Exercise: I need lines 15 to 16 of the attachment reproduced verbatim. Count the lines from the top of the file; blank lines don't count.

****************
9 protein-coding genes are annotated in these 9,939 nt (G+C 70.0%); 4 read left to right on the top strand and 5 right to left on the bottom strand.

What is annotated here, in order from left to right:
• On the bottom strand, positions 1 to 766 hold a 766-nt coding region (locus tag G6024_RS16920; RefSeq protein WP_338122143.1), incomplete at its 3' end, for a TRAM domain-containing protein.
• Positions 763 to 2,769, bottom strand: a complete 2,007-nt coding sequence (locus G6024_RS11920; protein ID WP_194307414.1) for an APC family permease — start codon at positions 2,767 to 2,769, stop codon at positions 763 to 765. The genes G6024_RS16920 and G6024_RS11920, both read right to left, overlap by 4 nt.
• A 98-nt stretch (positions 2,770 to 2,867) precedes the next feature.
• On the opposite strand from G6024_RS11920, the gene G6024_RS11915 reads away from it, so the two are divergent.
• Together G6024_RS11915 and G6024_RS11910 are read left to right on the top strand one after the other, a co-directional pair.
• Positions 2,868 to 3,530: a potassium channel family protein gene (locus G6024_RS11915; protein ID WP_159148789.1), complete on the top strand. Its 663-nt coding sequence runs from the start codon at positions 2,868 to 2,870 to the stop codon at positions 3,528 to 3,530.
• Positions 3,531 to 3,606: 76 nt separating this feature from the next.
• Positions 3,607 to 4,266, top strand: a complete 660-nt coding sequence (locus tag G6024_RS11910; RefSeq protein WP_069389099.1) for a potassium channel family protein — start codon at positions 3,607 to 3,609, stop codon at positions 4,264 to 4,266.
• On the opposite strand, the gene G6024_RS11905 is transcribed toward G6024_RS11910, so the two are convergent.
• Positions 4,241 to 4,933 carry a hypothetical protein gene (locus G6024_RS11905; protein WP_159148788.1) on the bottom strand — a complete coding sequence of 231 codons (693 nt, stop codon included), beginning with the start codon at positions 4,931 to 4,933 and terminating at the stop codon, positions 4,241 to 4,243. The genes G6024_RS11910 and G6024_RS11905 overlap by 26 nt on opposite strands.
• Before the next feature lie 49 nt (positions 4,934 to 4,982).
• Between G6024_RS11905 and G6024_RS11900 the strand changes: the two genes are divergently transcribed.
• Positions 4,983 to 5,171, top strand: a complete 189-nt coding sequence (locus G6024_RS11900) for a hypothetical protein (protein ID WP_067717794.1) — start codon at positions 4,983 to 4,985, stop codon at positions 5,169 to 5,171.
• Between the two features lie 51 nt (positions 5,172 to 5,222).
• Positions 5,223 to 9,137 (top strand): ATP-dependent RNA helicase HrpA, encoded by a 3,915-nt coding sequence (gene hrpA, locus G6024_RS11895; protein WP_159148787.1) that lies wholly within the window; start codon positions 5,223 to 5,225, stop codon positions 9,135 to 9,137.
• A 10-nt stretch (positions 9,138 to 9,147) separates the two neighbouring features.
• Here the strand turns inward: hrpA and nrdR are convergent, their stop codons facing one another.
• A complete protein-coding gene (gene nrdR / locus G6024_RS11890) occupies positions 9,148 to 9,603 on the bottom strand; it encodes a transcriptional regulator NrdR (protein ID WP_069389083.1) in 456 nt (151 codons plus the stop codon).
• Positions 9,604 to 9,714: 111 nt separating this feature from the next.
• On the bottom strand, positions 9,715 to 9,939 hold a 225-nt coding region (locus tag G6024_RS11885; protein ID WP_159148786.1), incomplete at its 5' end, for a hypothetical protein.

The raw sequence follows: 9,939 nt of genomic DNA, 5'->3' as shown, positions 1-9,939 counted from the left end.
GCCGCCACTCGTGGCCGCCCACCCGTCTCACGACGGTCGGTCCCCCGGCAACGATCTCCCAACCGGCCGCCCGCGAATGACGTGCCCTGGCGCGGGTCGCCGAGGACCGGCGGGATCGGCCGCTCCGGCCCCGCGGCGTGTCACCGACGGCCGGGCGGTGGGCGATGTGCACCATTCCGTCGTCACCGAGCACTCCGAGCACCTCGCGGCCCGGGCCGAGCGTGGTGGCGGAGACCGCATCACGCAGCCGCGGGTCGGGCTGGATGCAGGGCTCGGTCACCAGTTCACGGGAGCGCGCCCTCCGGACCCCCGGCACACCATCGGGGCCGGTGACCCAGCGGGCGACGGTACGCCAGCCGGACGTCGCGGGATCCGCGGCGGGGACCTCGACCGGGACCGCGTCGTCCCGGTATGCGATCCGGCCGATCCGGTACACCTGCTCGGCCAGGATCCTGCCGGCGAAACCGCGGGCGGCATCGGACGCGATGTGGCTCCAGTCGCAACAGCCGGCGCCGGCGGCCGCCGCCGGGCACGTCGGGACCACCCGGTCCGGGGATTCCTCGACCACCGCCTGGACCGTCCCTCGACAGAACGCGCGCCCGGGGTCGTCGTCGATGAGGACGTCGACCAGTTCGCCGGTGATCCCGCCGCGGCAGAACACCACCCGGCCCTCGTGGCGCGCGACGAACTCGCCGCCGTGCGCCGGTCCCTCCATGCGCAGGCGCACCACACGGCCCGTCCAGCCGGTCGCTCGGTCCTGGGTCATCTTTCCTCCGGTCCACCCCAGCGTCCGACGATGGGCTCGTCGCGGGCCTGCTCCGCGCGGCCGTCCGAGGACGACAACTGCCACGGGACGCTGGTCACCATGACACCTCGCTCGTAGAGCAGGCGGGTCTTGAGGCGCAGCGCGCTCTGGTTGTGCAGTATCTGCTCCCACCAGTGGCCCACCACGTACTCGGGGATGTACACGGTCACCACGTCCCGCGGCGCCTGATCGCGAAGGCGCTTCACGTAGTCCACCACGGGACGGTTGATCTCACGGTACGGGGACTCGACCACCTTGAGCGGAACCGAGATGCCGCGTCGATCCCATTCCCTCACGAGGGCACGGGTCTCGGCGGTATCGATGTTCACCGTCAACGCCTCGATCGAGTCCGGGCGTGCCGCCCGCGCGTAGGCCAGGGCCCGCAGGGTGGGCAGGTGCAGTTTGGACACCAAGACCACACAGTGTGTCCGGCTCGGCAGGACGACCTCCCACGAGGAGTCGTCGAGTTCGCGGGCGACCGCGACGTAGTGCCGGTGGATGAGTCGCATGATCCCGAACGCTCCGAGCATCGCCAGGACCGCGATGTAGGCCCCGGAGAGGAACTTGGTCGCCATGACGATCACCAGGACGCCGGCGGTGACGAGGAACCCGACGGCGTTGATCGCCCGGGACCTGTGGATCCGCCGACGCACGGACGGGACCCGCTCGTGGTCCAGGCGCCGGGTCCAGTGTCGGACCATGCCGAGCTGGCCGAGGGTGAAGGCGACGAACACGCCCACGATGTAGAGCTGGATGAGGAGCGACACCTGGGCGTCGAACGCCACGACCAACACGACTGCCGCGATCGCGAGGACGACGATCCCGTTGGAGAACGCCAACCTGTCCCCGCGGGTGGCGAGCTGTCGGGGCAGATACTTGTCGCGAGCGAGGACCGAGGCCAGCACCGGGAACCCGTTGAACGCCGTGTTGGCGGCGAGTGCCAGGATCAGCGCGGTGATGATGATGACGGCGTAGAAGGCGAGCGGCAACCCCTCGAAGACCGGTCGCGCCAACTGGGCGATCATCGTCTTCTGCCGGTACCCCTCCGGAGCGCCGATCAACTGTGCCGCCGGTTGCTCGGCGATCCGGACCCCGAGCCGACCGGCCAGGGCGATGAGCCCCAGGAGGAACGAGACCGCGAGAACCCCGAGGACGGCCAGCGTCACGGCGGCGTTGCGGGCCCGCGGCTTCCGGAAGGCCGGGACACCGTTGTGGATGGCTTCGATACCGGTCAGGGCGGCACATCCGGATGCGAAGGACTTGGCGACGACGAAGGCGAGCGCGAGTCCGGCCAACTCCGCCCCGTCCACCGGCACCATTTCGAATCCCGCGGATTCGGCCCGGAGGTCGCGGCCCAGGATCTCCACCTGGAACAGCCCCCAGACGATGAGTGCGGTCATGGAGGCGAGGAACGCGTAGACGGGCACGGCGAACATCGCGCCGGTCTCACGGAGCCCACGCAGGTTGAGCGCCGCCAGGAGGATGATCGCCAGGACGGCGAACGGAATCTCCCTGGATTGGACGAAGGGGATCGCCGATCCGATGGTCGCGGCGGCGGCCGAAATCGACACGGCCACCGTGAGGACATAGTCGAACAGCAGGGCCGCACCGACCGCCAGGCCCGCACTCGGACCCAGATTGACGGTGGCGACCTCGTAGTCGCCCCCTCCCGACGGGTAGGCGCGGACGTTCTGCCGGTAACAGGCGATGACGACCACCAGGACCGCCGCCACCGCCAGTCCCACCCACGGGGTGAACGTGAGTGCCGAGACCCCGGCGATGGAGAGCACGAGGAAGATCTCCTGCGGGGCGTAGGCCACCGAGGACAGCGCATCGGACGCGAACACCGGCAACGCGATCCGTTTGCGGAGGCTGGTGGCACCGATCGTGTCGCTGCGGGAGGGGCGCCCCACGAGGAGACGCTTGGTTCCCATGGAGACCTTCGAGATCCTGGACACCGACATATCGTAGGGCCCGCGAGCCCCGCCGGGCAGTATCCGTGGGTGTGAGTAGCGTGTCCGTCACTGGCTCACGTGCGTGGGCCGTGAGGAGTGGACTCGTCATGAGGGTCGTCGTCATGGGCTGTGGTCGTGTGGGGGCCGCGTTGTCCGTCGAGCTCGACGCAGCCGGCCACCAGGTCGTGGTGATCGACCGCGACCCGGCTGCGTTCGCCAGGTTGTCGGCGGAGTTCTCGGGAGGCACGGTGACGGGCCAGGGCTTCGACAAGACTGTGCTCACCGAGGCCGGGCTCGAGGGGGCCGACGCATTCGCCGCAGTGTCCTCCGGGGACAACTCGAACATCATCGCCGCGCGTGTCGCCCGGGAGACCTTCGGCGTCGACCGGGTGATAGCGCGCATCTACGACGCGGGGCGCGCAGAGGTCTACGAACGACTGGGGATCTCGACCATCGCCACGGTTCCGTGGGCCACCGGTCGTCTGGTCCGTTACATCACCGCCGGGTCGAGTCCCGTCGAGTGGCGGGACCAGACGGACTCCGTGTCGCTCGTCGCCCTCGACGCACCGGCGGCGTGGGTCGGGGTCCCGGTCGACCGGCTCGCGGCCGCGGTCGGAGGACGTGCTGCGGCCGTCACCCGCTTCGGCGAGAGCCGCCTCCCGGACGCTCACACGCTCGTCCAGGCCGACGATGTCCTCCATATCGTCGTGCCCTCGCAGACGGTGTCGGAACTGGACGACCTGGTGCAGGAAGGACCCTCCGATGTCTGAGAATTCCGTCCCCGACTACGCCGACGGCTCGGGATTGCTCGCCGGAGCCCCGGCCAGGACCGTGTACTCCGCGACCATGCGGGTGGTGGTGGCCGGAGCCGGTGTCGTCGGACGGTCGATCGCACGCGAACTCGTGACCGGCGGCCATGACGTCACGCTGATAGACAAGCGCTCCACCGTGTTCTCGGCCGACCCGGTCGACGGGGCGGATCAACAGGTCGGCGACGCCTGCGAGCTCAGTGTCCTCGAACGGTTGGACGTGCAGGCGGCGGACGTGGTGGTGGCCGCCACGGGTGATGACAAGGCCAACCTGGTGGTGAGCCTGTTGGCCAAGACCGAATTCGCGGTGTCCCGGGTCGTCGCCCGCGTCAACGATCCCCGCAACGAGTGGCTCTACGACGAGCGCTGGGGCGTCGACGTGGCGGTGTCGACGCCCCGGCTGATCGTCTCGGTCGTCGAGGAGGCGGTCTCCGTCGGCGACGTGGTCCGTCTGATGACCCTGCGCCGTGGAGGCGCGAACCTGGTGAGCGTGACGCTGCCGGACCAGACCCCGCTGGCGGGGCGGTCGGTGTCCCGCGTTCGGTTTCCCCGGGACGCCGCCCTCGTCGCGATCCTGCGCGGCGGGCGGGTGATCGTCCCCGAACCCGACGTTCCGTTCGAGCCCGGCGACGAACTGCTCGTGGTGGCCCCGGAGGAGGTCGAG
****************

• Positions 4,983 to 5,171, top strand: a complete 189-nt coding sequence (locus G6024_RS11900) for a hypothetical protein (protein ID WP_067717794.1) — start codon at positions 4,983 to 4,985, stop codon at positions 5,169 to 5,171.
• Between the two features lie 51 nt (positions 5,172 to 5,222).